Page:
Following a heated, all-night debate between lawmakers in Madison, the Wisconsin state assembly passed right-to-work legislation on Friday morning, sending the controversial bill to the desk of Gov. Scott Walker (R).
Once Walker signs the anti-union bill, as he has promised to do, Wisconsin will become the 25th right-to-work state in the country, further weakening an already-diminished labor movement in the state.
The Wisconsin AFL-CIO called the legislation "reckless."
“The GOP is more concerned with advancing the rights of out-of-state special interests who write their campaign checks than protecting the rights and protecting the wages of hard-working Wisconsinites,” Phil Neuenfeldt, president of the state's AFL-CIO, said in a statement.
The assembly's passage of the bill, by a vote of 62 to 35, ended two weeks of passionate protest at the Wisconsin capitol, where union members and their backers rallied in hopes of pressuring lawmakers to drop their support for the measure. The results, however, were essentially foreordained, since Republicans hold safe majorities in both houses of the legislature. Last week, the Wisconsin state Senate narrowly passed the measure, 17 to 15.
The votes in both chambers fell along party lines, except for one senate Republican who sided with Democrats. Democrats insisted the legislation would reduce wages and fail to create jobs, while dramatically changing long-standing policy on labor unions in the state.
Under U.S. labor law, a union that wins an election in a workplace must represent all the workers in the bargaining unit, even the ones who may have voted against the union. Since that representation costs money, unions prefer contracts that require all the workers in the unit to support the union financially. Right-to-work laws bar such requirements.
Under right to work, no employee can be compelled to pay fees to the union. Once provided with an out, many workers naturally choose to stop supporting it, even though they remain covered by the union's contract. As workers withdraw their support, the union becomes less effective at bargaining and organizing new members.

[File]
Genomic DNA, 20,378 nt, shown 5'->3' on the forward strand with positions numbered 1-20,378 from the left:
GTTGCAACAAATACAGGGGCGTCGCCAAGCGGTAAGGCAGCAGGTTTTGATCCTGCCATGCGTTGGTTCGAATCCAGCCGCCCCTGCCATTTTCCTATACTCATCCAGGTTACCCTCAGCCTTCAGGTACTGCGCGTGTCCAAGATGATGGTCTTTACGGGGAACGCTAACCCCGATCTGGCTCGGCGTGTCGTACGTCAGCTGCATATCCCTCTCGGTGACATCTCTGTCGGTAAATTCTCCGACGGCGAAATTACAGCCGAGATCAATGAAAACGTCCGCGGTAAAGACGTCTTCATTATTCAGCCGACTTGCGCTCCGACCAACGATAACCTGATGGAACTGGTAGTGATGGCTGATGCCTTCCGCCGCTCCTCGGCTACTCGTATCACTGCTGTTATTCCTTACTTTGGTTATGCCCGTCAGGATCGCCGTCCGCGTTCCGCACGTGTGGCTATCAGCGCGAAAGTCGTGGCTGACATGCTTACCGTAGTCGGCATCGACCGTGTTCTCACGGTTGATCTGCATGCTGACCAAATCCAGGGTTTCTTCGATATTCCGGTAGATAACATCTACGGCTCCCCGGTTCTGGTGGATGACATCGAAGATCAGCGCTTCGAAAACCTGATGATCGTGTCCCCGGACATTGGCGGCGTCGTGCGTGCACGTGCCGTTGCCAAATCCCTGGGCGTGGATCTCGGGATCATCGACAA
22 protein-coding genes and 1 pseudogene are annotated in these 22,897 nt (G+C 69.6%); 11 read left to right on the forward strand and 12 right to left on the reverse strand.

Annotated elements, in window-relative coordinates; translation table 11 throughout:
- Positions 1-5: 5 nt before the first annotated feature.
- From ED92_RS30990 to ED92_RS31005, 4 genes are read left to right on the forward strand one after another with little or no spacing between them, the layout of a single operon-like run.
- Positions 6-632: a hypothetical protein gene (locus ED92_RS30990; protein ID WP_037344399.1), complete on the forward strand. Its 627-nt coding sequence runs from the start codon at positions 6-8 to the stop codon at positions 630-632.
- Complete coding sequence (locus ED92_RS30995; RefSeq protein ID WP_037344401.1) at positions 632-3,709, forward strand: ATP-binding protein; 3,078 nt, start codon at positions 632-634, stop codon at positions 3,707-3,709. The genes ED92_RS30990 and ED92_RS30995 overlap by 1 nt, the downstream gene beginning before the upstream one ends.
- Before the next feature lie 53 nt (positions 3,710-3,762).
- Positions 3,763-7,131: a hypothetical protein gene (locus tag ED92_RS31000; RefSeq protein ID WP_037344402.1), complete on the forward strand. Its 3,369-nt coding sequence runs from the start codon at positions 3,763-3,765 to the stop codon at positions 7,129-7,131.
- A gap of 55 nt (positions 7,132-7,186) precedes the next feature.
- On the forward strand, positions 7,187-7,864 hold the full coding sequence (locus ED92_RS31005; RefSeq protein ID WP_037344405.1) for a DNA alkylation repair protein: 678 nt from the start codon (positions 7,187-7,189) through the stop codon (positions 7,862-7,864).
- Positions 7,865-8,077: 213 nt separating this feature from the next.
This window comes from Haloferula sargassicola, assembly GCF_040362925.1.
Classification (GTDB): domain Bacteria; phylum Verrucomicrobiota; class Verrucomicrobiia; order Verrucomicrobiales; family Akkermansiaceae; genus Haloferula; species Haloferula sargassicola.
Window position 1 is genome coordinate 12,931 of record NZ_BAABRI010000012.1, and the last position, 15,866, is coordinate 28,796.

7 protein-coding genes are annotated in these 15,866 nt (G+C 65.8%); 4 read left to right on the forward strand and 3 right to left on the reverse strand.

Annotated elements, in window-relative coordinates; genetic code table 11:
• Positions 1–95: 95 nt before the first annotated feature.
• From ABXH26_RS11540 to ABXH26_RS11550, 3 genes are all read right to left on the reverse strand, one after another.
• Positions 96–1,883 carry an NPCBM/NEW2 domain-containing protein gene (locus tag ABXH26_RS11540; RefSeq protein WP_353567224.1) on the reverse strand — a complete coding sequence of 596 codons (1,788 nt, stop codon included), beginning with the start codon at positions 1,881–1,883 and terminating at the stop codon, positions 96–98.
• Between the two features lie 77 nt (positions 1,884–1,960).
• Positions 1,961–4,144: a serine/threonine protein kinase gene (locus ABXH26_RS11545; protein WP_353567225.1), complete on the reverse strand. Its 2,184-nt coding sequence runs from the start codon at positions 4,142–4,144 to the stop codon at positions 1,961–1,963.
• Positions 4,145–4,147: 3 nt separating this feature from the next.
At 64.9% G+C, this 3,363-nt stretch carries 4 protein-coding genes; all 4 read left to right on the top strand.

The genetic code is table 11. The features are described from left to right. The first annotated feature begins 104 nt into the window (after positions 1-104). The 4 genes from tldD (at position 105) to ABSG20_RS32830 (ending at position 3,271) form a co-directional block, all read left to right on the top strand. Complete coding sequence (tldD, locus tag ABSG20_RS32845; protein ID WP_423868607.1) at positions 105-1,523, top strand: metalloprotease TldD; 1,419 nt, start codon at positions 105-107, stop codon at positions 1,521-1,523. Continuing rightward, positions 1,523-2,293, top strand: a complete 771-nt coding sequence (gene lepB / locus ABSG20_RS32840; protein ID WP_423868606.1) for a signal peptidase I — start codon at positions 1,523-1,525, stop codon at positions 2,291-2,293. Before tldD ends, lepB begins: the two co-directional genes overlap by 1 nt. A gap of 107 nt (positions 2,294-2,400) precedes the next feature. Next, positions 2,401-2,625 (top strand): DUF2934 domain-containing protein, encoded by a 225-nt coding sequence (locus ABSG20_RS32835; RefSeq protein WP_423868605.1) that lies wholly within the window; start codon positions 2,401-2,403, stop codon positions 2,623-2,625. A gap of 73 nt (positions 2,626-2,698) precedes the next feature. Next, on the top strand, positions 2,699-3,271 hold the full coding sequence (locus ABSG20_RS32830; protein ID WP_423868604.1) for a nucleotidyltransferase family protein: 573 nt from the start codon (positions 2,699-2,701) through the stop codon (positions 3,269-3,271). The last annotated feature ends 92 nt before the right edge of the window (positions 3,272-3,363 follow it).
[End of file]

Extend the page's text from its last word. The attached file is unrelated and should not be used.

Historically speaking, right-to-work laws have been restricted mostly to the South and West. But that's started to change in recent years, with conservatives successfully enacting such measures in the formerly union-strong Midwest. Republicans in Indiana and Michigan passed right-to-work laws in 2012.
After Walker signs the Wisconsin bill, half of the states in the country will be right-to-work -- a symbolic victory for the conservatives and business interests who have long advanced the measures. The percentage of workers in the private sector who belong to a union has dropped below seven percent, and the proliferation of right-to-work laws will make it even harder for unions to maintain their steadily diminishing membership rolls.
Walker, who is laying the groundwork for a White House run in 2016, had previously assured Wisconsinites that a right-to-work bill would never reach his desk, and said as recently as December 2014 that such a measure would be a "distraction." Famous for crushing public-sector unions in 2011 with Act 10, a law that stripped them of most collective bargaining rights, the governor presumably had little interest in joining another high-profile attack on labor, this one aimed at the private sector.
But once Wisconsin Senate Majority Leader Scott Fitzgerald (R) signaled that he planned to fast-track the right-to-work bill, Walker confirmed that he would sign the legislation if it passed.
Since then, Walker has disclaimed his earlier ambivalence toward right to work. Furthermore, as Wisconsin Public Radio reported on Wednesday, he has even tried to take some of the credit for the bill's imminent passage, telling the business lobby Wisconsin Manufacturers and Commerce, "We brought that up."
"If you're a company that's here and you're looking to grow, or if you're talking to one of your colleagues in the industry and trying to get someone to come here, we now have given one more big thing on that checklist to say that Wisconsin is open for business," Walker told the group, according to WPR.
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